A Detroit News article describes where $5 billion of Chrysler money went - mainly into marketing costs, plant modernization, and lost profits, all because of reduced sales (particularly on trucks). One major problem was James Holden's decision to make 2000 minivans at the same time as 2001 models, a decision hailed by analysts at the time, which resulted in rebates up to $4,000 per van. At the same time, DCX spent $2 billion on Mitsubishi, $470 million on Hyundai, $423 million on Detroit Diesel, and $450 million on Western Star Holdings. The end result was moving from $11 billion in cash to $1 billion a year later for DCX as a whole, or moving from $7.5 billion to $2.5 billion for Chrysler alone.

March 21

Chrysler's new marketing chief, James Schroer, is shaking up the company's legendary bad advertising. Edward Herman will be joining "Dodge Different" in the dustbin, and both Dodge and Chrysler will get new ad campaigns. Launch ads for Dodge Rams will focus on the capabilities of the heavy-duty vehicles. Together with Dieter Zetsche's focus on pricing cars appropriately rather than relying on incentives, and building brands to allow for higher prices without discounts, these moves bode well.

March 20

Hondas and Toyotas continue to be favorites of auto thieves, according to Detroit News, with various years of Accord and Camry topping the stolen car lists, followed by domestic pickups and SUVs. To be fair, the Accord, Camry, and domestic pickups are also the best selling vehicles. For reasons we cannot imagine, the 1995 Neon is on the list (#22). Why not the 1998-99 model with updated parts?

The former CEO of very-troubled Daewoo is reportedly hiding out in Europe and contemplating suicide. Meanwhile, GM seems unwilling to buy the company they helped to start, and Hyundai reportedly is not willing to run it, either.

General Motors recalled three quarters of a million cars due to electrical fires, while NHTSA is investigating 164 complaints of non-deploying airbags on Chrysler minivans.

March 19

In response to our note about "Pentastar Service Equipment" on paper floor mats, we received this posting: "Pentasar Service Equipment is Daimlerchrysler's dealership equipment supplier (ie: hoists, shop compressors, A/C recycling machines ). They also supply dealerships with items such as the paper floormats, steering wheel covers ect. The items are produced by other companies, but because DC has a dealer body of almost 3000 dealerships they are usually able to offer these items at a reduced price-and make some money too. Hope this clears up the confusion MOPAR is still our parts brand. "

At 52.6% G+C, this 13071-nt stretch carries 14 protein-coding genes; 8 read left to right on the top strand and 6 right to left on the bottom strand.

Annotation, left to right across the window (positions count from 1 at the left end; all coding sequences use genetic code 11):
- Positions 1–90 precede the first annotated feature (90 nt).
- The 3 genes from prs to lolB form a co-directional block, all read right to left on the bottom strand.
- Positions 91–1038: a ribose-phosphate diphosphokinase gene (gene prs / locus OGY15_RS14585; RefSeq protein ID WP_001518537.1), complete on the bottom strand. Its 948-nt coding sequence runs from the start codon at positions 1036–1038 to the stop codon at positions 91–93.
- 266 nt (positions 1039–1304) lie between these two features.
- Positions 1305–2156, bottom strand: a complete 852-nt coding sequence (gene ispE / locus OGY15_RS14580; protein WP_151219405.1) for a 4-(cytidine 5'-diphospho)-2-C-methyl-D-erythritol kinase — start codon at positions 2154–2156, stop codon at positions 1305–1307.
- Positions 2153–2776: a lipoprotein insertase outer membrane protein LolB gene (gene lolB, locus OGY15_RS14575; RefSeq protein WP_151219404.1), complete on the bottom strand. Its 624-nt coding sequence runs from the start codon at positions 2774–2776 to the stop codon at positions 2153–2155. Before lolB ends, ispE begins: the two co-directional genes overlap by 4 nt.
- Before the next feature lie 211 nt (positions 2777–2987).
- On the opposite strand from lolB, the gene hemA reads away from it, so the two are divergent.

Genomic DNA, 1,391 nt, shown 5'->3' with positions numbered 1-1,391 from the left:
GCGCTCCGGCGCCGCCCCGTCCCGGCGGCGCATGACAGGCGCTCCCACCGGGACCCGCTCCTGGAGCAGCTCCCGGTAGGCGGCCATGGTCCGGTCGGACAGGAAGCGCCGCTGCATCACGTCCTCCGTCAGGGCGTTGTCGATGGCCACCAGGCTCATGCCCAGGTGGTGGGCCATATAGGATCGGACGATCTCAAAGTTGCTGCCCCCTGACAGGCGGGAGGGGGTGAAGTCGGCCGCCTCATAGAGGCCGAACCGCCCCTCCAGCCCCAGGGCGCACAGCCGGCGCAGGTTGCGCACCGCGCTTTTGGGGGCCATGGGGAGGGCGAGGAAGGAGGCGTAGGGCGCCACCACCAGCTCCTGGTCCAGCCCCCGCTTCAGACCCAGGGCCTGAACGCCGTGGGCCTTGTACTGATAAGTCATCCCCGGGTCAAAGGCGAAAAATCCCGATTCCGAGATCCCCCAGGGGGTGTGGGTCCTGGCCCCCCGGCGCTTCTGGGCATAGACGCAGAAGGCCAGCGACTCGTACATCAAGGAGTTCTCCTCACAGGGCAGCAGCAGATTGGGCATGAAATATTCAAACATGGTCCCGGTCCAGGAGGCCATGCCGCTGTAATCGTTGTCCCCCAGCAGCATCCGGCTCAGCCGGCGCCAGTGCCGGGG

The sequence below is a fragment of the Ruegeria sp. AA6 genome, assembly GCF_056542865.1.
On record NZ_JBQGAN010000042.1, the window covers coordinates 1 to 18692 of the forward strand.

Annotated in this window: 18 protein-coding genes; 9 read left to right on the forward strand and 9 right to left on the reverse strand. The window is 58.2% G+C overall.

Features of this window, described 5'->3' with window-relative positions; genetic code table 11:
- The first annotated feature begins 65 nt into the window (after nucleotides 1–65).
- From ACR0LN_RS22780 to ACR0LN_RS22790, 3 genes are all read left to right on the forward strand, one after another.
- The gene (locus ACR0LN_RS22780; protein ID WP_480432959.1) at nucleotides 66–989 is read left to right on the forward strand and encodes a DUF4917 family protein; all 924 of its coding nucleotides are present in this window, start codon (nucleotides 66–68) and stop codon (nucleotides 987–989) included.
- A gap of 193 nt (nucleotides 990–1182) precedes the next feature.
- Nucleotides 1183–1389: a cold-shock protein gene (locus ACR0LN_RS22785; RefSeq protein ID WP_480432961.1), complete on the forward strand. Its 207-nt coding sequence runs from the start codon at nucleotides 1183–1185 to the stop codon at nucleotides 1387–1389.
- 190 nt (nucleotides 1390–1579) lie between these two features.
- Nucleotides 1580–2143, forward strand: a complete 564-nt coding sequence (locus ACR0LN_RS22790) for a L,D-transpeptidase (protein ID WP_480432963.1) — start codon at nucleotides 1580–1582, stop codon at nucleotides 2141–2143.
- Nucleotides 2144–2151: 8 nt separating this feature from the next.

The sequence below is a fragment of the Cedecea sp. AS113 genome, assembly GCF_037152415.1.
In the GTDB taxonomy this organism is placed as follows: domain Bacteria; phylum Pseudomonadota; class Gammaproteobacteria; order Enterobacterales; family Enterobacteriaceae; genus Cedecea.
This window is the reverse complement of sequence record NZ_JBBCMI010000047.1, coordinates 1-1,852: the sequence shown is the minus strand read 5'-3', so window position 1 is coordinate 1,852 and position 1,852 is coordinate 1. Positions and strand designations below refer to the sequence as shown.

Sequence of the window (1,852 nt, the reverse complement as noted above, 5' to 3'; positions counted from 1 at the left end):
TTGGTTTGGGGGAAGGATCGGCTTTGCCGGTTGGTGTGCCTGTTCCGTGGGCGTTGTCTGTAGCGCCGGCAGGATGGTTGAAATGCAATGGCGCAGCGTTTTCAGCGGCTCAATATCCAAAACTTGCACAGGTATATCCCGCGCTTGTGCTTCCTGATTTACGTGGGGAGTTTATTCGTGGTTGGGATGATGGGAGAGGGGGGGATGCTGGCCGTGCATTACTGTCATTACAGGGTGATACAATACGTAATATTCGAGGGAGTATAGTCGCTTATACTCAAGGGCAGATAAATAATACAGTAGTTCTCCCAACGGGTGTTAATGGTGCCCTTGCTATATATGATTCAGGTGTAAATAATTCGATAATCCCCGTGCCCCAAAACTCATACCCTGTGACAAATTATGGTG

March 16

Chrysler has decided not to produce a 3.5 liter minivan this year. The 250 horsepower engine would have been a clear class leader, at a time when most reviewers say the Honda Odyssey has drawn pretty close to the Grand Caravan. Eric Berger, who sent us this information, noted: "I guess DCX thinks that they can shrink to greatness.".

March 15

An additional 500 blue collar jobs will be cut at Chrysler.

March 14

Cars.com (quoted by savechrysler.com) confirmed that the Chrysler Sebring, though fairly highly rated by reviewers and brand new in design, will be moved to the Mitsubishi Galant platform along with the Neon. This means that Chrysler will make three cars - the LH series, the Prowler, and the Viper - only one of which is mass produced. The end result will be, as some have predicted, that Mercedes will build premium cars; Chrysler will build trucks; and Mitsubishi will build mass-produced cars, albeit often under the Chrysler name.

March 13

Chrysler is set to lay off about 2,700 management and professional staff at the end of the month, on the assumption that the best road to growth and profitability is firing people and shutting plants. One analyst said, “We distrust any downsizing where a percentage is announced first, and they figure out who to cut second.” Chrysler is reportedly using performance appraisals and analyses of needs to decide who will be layed off.